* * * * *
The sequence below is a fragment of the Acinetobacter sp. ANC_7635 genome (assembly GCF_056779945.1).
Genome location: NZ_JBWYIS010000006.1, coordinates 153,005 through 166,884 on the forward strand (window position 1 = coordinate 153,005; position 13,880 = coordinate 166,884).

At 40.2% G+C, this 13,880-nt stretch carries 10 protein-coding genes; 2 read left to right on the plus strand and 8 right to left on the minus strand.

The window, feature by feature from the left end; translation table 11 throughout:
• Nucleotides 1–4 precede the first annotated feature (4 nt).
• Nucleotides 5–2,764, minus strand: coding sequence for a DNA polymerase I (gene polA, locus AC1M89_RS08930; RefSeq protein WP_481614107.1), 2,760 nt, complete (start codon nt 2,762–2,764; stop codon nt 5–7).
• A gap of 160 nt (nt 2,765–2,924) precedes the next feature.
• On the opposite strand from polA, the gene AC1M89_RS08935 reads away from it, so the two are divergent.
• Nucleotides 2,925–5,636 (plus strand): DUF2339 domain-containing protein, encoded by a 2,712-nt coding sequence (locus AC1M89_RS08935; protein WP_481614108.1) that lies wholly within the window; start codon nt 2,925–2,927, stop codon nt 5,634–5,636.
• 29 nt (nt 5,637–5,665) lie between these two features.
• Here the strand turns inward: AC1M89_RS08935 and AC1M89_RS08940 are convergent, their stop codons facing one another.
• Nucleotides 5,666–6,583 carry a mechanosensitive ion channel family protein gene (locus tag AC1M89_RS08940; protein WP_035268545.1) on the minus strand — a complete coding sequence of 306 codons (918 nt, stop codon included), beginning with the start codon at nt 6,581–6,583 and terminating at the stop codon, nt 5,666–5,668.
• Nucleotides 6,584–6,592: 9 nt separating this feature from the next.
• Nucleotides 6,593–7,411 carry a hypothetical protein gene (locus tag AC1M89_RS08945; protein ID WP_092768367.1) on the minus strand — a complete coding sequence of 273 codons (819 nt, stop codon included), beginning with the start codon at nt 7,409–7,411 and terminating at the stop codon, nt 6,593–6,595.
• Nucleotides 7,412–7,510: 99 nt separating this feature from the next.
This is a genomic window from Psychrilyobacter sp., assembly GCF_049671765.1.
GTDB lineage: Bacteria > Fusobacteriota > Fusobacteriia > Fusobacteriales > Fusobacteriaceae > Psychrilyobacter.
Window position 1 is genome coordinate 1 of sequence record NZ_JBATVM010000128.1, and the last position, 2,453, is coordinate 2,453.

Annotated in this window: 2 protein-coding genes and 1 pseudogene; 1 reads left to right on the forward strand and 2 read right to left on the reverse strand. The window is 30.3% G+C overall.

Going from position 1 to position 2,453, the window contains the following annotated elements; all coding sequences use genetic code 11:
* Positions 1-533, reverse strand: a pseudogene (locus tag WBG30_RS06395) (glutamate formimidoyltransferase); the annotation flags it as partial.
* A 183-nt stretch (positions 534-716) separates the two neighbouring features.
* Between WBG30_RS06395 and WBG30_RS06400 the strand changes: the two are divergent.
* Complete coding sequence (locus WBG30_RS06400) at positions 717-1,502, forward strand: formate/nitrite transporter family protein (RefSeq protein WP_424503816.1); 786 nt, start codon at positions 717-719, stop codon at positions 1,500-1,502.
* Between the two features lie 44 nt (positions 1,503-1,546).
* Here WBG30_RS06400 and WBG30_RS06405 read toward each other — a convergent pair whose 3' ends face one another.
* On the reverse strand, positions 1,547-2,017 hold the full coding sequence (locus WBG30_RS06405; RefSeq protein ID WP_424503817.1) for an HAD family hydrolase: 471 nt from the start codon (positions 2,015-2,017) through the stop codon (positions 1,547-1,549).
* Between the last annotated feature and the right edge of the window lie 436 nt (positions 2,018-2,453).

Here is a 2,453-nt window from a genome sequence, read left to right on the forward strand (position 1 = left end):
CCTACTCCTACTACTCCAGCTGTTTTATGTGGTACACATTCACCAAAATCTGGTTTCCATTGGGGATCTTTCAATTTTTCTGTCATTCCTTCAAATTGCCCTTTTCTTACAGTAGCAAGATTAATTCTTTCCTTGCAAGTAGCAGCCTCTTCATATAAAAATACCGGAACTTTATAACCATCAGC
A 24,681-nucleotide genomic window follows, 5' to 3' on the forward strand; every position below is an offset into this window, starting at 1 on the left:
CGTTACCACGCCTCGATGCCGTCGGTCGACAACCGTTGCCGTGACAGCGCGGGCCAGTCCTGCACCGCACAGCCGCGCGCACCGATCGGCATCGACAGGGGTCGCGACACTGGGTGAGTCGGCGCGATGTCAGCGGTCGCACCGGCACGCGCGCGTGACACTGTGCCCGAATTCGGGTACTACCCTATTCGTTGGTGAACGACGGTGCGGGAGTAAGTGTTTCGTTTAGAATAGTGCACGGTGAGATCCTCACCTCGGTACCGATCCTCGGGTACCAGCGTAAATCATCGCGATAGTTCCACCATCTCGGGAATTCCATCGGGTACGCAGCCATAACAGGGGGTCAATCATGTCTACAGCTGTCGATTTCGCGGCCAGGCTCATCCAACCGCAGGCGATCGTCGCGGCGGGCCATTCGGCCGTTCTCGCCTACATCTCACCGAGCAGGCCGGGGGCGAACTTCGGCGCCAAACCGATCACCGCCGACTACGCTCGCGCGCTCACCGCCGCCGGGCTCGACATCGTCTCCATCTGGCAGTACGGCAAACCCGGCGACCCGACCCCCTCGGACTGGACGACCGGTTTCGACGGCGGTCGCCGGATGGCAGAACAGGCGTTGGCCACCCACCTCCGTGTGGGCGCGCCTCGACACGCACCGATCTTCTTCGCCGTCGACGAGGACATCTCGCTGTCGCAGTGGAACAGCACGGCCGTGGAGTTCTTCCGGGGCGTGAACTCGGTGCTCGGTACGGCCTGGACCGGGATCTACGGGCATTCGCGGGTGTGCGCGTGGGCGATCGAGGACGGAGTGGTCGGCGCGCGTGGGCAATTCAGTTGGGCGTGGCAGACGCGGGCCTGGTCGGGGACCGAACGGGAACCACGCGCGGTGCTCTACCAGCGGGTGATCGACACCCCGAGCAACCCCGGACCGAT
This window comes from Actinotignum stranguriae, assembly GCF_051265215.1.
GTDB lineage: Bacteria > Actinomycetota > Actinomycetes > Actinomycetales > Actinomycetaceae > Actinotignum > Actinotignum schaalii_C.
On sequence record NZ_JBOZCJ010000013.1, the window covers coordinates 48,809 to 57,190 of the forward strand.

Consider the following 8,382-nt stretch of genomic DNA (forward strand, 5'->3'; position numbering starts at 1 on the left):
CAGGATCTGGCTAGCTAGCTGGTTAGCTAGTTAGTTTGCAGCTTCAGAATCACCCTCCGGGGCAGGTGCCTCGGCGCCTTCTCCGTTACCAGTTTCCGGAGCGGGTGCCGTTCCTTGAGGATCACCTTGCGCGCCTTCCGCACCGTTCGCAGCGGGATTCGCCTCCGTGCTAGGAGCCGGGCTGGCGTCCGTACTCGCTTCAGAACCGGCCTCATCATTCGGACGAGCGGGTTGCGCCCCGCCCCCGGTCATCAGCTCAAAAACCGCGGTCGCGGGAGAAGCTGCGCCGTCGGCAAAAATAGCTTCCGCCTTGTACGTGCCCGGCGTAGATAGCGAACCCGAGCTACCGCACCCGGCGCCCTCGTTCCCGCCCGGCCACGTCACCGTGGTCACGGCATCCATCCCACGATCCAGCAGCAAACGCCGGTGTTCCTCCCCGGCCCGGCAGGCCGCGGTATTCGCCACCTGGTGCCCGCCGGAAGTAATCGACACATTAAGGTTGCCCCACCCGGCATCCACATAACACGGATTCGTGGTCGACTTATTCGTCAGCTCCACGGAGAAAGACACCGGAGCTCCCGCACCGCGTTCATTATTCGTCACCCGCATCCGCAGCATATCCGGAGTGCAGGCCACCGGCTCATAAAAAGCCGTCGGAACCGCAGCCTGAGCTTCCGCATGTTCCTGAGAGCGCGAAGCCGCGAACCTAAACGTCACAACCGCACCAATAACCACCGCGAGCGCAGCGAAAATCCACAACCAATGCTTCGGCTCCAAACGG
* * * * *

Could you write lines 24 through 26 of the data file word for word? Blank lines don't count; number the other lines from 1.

* Complete coding sequence (locus WBG30_RS06400) at positions 717-1,502, forward strand: formate/nitrite transporter family protein (RefSeq protein WP_424503816.1); 786 nt, start codon at positions 717-719, stop codon at positions 1,500-1,502.
* Between the two features lie 44 nt (positions 1,503-1,546).
* Here WBG30_RS06400 and WBG30_RS06405 read toward each other — a convergent pair whose 3' ends face one another.